Talking about robots and automations still inevitably evokes thoughts and fears about robots taking our jobs.
But if this were to happen, would it be such a bad thing? After all, since the dawn of time, humans have tried to simplify and improve their ways of working. For example, we no longer question the benefits of electricity or telephones – since both have created a vast number of new opportunities.
In the same vein, automations are an invention that will benefit and advance humankind.
Let’s try a little game of make-believe: If automations destroyed all our jobs, what would the practical implications be and what would our world eventually look like?
These days, unemployment is associated with lack of income and thereby the inability to secure the necessities, such as food. So would we all starve to death?
At this juncture, we should stop and think about the different factors of product prices. Price always comprises four components: labour, tools & raw materials, taxes and, lastly, profit.
Thanks to automation, we can leave out the price of labour from the equation. In and of itself, automation is included in tools and raw materials. But the price of tools and raw materials is down to the labour included in them. And if it does not exist, the share of this component is also removed from the total price of the product.
As we can establish that tools and raw materials are, at the end of the day, nothing but stored labour, all prices can be compiled by including the two remaining components: taxes and profit.
Let’s assume that automation will replace every single job
No one would pay any salaries and no one would earn an income any longer. Labour would no longer have a price. Instead, the price of products and services would only comprise two components: tax and profit.
To simplify, taxation is a way of balancing incomes. But if no one earned an income, there would be no need for balancing. With taxes no longer important, we would reach a point where the price of products only comprised one component: the profit wanted by the entrepreneur.
On the other hand, if profit were the only basis of the price of products and services, what else could entrepreneurs do with their profits except buy other products and services, if the only remaining price component was profit? Economy would be nothing but the exchange of money between entrepreneurs without paying consumers. That would make absolutely no sense.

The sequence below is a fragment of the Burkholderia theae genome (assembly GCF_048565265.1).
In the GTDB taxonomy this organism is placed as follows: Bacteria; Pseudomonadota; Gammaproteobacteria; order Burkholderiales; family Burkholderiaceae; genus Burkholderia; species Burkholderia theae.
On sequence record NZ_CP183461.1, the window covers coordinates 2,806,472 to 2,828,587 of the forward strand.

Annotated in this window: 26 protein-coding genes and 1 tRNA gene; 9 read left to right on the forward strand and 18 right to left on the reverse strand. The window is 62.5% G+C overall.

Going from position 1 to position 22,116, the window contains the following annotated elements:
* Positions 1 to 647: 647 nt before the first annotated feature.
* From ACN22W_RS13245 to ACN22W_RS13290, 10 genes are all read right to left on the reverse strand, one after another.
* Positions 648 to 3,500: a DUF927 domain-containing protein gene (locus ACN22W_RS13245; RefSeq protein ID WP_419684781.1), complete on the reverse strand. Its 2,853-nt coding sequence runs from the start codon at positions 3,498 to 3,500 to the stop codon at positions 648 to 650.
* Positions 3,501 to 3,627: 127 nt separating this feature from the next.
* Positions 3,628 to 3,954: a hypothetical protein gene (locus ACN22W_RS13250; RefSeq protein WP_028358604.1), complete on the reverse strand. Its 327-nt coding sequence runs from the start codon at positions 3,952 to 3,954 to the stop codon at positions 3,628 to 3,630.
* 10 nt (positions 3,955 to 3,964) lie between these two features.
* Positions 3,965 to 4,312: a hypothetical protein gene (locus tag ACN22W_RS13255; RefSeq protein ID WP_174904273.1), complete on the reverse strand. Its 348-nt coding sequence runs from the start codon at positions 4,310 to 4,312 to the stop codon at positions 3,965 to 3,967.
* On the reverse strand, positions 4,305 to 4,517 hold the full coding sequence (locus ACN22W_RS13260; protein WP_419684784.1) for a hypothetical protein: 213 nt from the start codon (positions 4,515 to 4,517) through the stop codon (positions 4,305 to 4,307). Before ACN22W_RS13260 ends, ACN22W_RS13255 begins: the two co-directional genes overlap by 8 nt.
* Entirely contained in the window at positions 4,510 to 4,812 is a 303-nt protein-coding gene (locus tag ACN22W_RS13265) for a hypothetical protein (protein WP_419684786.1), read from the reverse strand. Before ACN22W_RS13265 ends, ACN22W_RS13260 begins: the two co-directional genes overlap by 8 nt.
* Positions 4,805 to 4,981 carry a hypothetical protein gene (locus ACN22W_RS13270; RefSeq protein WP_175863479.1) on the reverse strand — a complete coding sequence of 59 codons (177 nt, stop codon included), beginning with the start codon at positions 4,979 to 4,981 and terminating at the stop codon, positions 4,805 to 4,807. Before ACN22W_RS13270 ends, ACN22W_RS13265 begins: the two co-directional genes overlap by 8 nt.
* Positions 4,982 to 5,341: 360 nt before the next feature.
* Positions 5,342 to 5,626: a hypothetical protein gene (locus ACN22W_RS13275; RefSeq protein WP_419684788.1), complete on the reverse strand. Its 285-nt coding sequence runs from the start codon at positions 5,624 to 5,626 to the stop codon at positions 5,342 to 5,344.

So, in an automated world, even profit would not be a price component. In all likelihood, entrepreneurs would continue to do business, regardless. They would just be motivated by values other than money. Humankind would continue to evolve, even though it would no longer be necessary to work for money.
The ultimate goal of automation: nothing costs anything
And still, everything would be fine. But let us not concentrate on whether it would really be possible. What matters is the direction: thanks to increased automation, things will become constantly cheaper and a large income will cease to have the same impact.
The utilisation of automation has already been taken to a high level in many sectors and we can continue to invest in it with confidence.
Call robotics is an essential part of this development. It helps us build better interacting systems that will help with automating many sectors.
Increased automation in different sectors in particular will change the working life and introduce so many benefits as to make the change positive.
What is key is that we humans are in control of using automations: let’s set the rules and make the world better. This is something we firmly believe in.
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